About this Research Topic
Since its emergence, the field of sport consumer behavior research (SCBR) has witnessed exponential growth in both popularity and complexity over the past two decades. With the proliferation of digital information, globalization of sports organizations, fans, and players’ real-time connections and interactions, the field is reaching an inflection point at which access to extensive quantities of data, novel contexts, and advanced statistical methods are readily available to retest and falsify the conventional assumptions and established frameworks. For instance, the previous research in sports marketing has failed to examine how cultural and geographical heterogeneities might affect managerial strategies that have been predominantly contingent upon empirical evidence collected from North America. Considering the scarcity of scholarly engagement focusing on the Asian context, Yoshida and Heere (2015) developed five research propositions through identifying various cultural and ideological considerations to build a foundation for guiding future cross-context research in sports marketing.
From a philosophy of science perspective, two complementary approaches dominate the practice of contemporary knowledge construction and diffusion in SCBR: hypothetico-deductive reasoning and observational-inductive reasoning. Assuming the singularity of truth to be explored, researchers who follow the post-positivist paradigms subscribe to the deductive "scientific" approach of applying and falsifying existing theories through hypothesis development and testing. The alternative inductive model, on the contrary, calls for scholars to examine context-specific factors that enable the development of new insights into inquiries of phenomena. To this end, this Research Topic echoes James' Zeigler's lecture in 2018 to call for a need to embrace both the breadth and depth of philosophical paradigms in guiding the conduct of scientific inquiries through employing different ontological and epistemological principles by featuring perspectives from the Asia Pacific region to which relatively less attention has been paid in the extant sports consumer behavior research. Without a systematic endeavor to expand the boundary applicable to different sociocultural economic settings, the field will be challenged in further cultivating and advancing pertinent theoretical development.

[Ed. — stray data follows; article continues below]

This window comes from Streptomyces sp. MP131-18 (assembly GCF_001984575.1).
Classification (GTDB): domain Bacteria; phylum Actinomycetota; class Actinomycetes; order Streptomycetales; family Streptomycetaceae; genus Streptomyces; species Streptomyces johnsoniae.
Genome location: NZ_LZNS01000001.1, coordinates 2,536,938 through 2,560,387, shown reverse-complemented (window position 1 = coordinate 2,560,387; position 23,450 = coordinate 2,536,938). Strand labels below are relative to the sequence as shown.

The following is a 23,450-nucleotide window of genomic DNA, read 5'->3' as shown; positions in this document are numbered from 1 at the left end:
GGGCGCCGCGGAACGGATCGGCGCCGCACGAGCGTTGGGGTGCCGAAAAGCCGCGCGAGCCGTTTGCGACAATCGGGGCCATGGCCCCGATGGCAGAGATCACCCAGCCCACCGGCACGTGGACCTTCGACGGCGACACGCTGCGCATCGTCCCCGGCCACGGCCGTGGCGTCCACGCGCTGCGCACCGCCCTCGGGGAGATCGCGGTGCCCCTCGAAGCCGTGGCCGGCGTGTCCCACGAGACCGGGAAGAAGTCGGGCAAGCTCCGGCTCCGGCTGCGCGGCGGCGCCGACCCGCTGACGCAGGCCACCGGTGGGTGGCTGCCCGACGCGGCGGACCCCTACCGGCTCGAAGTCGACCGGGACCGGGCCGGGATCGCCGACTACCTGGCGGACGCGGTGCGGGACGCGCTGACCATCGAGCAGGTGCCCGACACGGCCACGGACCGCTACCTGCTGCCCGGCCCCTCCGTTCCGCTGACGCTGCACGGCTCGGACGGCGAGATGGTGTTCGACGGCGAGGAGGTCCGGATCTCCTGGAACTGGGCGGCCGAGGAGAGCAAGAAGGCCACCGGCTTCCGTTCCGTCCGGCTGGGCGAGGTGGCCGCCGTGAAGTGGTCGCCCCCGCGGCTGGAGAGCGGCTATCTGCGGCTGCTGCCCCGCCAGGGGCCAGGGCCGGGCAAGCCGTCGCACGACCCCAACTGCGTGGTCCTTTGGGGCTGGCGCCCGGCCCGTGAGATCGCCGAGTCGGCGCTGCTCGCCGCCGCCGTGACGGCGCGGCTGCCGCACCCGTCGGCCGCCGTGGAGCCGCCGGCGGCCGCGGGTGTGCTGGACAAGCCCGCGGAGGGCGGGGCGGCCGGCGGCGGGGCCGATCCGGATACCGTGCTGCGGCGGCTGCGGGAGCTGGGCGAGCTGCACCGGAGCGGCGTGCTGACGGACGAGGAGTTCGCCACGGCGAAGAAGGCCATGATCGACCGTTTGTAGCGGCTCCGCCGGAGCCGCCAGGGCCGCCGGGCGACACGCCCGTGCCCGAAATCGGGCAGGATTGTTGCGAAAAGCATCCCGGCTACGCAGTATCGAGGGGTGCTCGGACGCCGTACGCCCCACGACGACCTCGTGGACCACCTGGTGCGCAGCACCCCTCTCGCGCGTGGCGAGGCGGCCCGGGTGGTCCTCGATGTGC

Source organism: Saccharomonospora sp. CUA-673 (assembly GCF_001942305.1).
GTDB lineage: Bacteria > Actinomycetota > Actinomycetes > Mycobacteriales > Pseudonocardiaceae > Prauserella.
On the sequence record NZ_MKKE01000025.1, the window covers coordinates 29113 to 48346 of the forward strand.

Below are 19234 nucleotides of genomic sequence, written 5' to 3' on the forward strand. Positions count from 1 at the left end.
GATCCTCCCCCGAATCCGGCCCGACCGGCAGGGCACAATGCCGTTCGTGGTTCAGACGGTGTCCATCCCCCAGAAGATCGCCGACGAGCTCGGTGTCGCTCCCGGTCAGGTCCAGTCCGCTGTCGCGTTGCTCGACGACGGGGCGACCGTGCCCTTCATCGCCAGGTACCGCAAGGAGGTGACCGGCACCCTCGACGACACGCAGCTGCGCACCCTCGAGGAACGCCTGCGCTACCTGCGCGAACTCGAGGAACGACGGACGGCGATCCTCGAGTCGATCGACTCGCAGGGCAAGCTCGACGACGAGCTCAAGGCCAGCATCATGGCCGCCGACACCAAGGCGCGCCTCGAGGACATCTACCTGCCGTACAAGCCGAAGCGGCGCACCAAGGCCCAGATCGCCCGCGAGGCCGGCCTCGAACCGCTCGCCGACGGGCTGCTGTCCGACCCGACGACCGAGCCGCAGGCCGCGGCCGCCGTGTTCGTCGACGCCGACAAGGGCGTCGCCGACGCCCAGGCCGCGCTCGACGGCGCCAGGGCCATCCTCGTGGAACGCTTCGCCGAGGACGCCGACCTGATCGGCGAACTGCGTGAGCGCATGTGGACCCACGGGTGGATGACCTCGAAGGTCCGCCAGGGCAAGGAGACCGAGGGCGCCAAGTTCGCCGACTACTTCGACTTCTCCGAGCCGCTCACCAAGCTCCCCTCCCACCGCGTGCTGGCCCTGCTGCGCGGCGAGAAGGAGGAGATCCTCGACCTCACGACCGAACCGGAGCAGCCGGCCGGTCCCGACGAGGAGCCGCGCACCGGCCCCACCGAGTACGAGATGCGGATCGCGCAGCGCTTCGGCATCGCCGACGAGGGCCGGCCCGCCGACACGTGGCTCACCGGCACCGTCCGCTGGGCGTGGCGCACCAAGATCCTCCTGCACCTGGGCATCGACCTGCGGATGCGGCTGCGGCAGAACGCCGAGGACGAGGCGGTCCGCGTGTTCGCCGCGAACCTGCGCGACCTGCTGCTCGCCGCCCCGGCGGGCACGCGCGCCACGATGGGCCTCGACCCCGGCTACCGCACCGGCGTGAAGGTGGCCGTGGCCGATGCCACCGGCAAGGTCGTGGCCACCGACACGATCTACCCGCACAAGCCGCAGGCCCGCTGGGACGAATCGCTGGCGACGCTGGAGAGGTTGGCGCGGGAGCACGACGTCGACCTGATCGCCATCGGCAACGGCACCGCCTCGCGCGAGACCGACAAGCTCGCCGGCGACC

Methodologically, sport consumer behavior research has mainly relied on cross-sectional, single-source design, self-reported survey data to test theories and the derivative correlational nomological net, failing to provide compelling evidence for causal relationships among the variables and facing possible common method variance or mono-method bias. Relatively, less attention has been given to replications of programmatic empirical studies, inference of causation, and longitudinal research design. To bridge this gap, this Research Topic will also survey various advanced quantitative methods to demonstrate how researchers can benefit from these analytical tools to advance the practice of theory development, justification, and refinement and enhance validity, reliability, and scientific rigor of sport consumer behavior research. Collectively, our goal is to offer a bridge to demonstrate how new research contexts combined with methodological robustness can add heuristic value in promoting reciprocity in theory development and advancing knowledge discovery and diffusion in sport consumer behavior research.
We are especially interested in empirical, theoretical, systematic review, mini-review papers focusing on a wide spectrum of issues as the following:
• Bayesian network and the evolution of nomological net in sport consumer behavior research (SCBR).
• Plausible causal inference with mediation and sweet spot analysis in SCBR.
• Developing counterfactual models.
• Endogeneity and the selection of instrument variables using machine learning for causal inference from observational (or non-experimental) data.
• Enhancing the robustness, precision, and heterogeneity of causal inference in SCBR using meta-analysis.
• Establishing causality with regression-discontinuity and difference-in-difference designs in SCBR.
• Identifying unobserved consumer heterogeneity using unsupervised machine learning.
• Theory testing with lab, field, and natural experiments in both controlled and naturalistic settings.
• Addressing social and selection biases, confounding effects, and other common method biases in SCBR.
• Applications of digital dexterity in SCBR.
Keywords: sport consumer behavior research, causal inference scientific rigor, replicability, longitudinal design
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